Practical Resources

Continuing Education

The National Cancer Survivorship Resource Center has created The Cancer Survivorship E-Learning Series as a forum to educate primary care providers who may have patients who are cancer survivors about how to better understand and care for survivors in a primary care setting. Continuing educations credits (CEs) are available at no cost to participants for each 1-hour module.


The Patient Advocate Foundation (PAF) has developed a National Financial Resources Guidebook for Patients. The financial resources available for each state, as documented by the PAF, can be found at the following website: PAF Guidebook. Once you get to the main page, just select the state your interested in and hit “Go.”

There are several disability insurance solutions for cancer patients no longer able to work as they did before. For more information on this topic, visit the following article: Cancer and Disability.

LINC, a non-profit, community-based organization, provides information, education, counseling and referral services for legal assistance to individuals confronted with the overwhelming issues that arise from the diagnosis and treatment of cancer. You can reach their website by clicking here: LINC.


The University of Virginia Cancer Center has constructed a helpful tutorial that includes frequently asked questions about cancer and nutrition, information on cancer prevention, and a listing of additional nutritional resources. It can be found at the following website: UVA Nutrition.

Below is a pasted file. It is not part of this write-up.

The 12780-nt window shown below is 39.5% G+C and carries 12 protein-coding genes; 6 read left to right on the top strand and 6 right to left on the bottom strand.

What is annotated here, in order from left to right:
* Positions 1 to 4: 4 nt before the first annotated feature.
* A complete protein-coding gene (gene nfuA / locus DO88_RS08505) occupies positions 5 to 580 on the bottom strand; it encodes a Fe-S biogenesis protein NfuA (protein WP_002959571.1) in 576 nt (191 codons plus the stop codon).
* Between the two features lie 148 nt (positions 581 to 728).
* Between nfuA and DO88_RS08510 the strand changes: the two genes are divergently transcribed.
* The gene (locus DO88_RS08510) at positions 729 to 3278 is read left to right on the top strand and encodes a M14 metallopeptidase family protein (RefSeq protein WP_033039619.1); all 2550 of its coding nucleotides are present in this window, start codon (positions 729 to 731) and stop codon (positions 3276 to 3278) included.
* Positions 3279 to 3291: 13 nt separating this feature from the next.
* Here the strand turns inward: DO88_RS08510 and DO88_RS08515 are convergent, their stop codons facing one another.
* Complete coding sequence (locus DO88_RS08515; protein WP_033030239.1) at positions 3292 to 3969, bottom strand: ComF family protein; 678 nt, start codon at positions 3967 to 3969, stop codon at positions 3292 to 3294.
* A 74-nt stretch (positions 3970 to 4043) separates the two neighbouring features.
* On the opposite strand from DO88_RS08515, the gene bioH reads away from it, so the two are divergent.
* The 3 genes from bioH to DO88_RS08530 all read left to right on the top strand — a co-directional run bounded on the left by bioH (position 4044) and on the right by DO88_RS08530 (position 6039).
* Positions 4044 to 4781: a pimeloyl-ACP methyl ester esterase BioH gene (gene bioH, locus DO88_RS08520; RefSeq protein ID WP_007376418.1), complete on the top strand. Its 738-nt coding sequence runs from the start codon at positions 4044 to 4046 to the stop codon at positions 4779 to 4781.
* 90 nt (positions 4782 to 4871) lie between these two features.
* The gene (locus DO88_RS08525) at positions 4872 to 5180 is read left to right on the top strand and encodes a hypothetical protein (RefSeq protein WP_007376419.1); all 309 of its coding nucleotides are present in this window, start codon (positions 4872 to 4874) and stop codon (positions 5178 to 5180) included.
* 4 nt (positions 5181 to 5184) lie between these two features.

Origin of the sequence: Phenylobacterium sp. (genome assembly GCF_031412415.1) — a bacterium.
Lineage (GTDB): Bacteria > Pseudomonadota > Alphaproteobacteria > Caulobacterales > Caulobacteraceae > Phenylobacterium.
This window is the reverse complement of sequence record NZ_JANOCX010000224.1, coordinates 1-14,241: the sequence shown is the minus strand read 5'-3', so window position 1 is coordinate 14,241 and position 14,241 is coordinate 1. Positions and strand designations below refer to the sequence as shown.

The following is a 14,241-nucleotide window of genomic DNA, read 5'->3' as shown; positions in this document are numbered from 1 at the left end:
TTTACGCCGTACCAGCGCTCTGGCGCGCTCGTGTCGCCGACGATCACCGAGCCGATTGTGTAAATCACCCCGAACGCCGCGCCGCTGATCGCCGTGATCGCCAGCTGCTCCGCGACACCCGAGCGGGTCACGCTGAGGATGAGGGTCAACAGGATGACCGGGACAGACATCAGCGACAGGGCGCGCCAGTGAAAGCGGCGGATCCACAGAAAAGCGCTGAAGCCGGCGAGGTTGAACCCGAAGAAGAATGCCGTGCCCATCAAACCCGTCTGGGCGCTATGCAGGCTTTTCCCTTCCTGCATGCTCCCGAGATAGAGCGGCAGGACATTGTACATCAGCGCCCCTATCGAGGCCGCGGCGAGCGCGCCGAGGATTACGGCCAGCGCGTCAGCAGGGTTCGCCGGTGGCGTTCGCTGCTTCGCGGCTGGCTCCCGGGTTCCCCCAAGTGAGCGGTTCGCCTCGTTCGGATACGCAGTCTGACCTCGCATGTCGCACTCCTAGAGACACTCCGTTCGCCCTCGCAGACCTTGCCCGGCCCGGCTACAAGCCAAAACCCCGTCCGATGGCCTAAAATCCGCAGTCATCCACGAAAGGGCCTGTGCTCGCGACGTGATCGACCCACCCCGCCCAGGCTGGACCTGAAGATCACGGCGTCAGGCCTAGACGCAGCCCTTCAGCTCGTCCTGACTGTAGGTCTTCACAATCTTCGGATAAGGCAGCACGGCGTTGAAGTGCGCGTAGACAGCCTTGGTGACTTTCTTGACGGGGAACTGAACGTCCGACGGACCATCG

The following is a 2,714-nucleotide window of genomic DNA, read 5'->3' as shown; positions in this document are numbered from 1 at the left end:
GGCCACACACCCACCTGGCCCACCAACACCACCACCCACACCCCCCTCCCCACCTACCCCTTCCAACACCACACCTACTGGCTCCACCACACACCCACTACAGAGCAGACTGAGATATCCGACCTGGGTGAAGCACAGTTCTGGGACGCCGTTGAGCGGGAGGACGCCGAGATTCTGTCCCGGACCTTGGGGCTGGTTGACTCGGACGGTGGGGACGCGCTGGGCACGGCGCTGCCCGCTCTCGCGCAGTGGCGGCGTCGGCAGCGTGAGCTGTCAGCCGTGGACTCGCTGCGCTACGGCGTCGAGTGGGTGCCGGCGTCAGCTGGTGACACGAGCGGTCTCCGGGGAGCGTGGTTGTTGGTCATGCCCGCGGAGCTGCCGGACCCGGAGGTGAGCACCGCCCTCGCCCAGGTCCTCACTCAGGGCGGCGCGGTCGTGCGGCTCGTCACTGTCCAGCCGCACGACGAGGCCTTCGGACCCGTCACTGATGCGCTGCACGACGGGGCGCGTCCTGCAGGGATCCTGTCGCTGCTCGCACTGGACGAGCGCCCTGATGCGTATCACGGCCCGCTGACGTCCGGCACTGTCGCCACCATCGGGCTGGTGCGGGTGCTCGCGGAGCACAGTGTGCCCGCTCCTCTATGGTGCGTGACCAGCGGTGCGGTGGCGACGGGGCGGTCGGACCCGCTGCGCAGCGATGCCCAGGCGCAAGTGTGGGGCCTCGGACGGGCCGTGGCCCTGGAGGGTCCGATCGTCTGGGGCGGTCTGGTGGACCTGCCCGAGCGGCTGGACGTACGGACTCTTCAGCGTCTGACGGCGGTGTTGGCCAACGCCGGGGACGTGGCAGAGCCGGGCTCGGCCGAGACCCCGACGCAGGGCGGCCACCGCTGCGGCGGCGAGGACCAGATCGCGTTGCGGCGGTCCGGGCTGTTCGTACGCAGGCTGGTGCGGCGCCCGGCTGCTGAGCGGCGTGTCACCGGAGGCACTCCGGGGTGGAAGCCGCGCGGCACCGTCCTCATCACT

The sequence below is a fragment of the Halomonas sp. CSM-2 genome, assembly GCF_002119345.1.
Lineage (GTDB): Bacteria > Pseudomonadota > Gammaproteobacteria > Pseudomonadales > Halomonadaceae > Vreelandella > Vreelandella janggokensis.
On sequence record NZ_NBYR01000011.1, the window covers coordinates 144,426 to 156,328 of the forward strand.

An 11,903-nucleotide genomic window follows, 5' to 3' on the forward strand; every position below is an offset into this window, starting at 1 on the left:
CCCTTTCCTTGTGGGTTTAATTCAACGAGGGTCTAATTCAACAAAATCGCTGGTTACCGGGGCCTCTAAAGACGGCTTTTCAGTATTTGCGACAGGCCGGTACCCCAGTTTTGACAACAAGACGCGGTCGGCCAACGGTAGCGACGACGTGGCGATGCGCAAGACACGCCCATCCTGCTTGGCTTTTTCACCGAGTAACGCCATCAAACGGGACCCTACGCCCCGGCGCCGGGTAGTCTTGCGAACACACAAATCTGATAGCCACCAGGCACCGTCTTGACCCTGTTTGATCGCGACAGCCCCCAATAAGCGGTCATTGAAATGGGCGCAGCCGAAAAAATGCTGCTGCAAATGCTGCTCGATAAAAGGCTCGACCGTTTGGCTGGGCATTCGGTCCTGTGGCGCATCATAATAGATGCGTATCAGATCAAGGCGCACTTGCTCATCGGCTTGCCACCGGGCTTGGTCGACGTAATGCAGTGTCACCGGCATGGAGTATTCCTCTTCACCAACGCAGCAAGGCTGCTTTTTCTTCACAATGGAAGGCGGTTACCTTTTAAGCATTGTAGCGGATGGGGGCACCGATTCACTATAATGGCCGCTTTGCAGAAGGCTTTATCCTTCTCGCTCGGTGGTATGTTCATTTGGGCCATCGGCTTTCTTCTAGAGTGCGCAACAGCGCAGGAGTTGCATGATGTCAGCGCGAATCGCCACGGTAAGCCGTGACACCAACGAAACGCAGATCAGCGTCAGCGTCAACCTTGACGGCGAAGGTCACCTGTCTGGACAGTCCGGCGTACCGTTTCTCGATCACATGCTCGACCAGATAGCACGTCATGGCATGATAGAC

The American Cancer Society has a large collection of information regarding cancer and nutrition. It can be found at the following website: ACS.

Finding Help
For a list of available health professionals in your area, use the following websites:

Virginia Board of Medicine
  • Listing a last name is not necessary
  • Select your city/county and click “Search”
Virginia Board of Psychology
  • “License Lookup” on the left-hand side of the page
  • If you’d like, you can select a certain specialty of the treatment provider under “Occupation”
    For example, in searching for a psychologist, you would select “Clinical Psychologist”
  • Under “State”, select Virginia
  • Enter your zip code
  • Under “Status”, select “Current Licensees”
  • Click on “Search”

For a list of available support groups in Virginia, see the following:

  • At this website you can find information about online support groups as well as face-to-face support groups.
Planet Cancer  
For a list of some nation-wide support groups, see the following:

Resources in Virginia

Hospitals in Virginia that have established survivorship programs or provide survivorship resources:

VCU - Massey Cancer Center

Currently, this program is limited to breast cancer survivors


Click on “Find Healthcare Services” in the top left of the page

Bon Secours Richmond Health System Find a facility nearest to you on our website
Buchanan General Hospital

Slate Creek Road
Grundy, Virginia 24614
(276) 935-1000

Riverside Walter Reed Hospital

7519 Hospital Drive
Gloucester, VA 2306
(804) 693-8800

Lewis Gale Medical Center

1900 Electric Road
Salem, VA 24153
(540) 776.4000

Johnston Memorial Cancer Center

351 Court Street NE
Abingdon, Virginia 24210
(276) 676-7000

Bath Community Hospital

Drawer Z
Hot Springs, VA 24445
(540) 839-7059

Virginia Hospital Center – Cancer Center

1701 N. George Mason Drive
Arlington, VA 22205
(703) 558-5000

National Resources

Lance Armstrong Foundation

National Coalition for Cancer Survivorship

American Cancer Society

National Cancer Institute: Office of Cancer Survivorship

Cancer Hope Network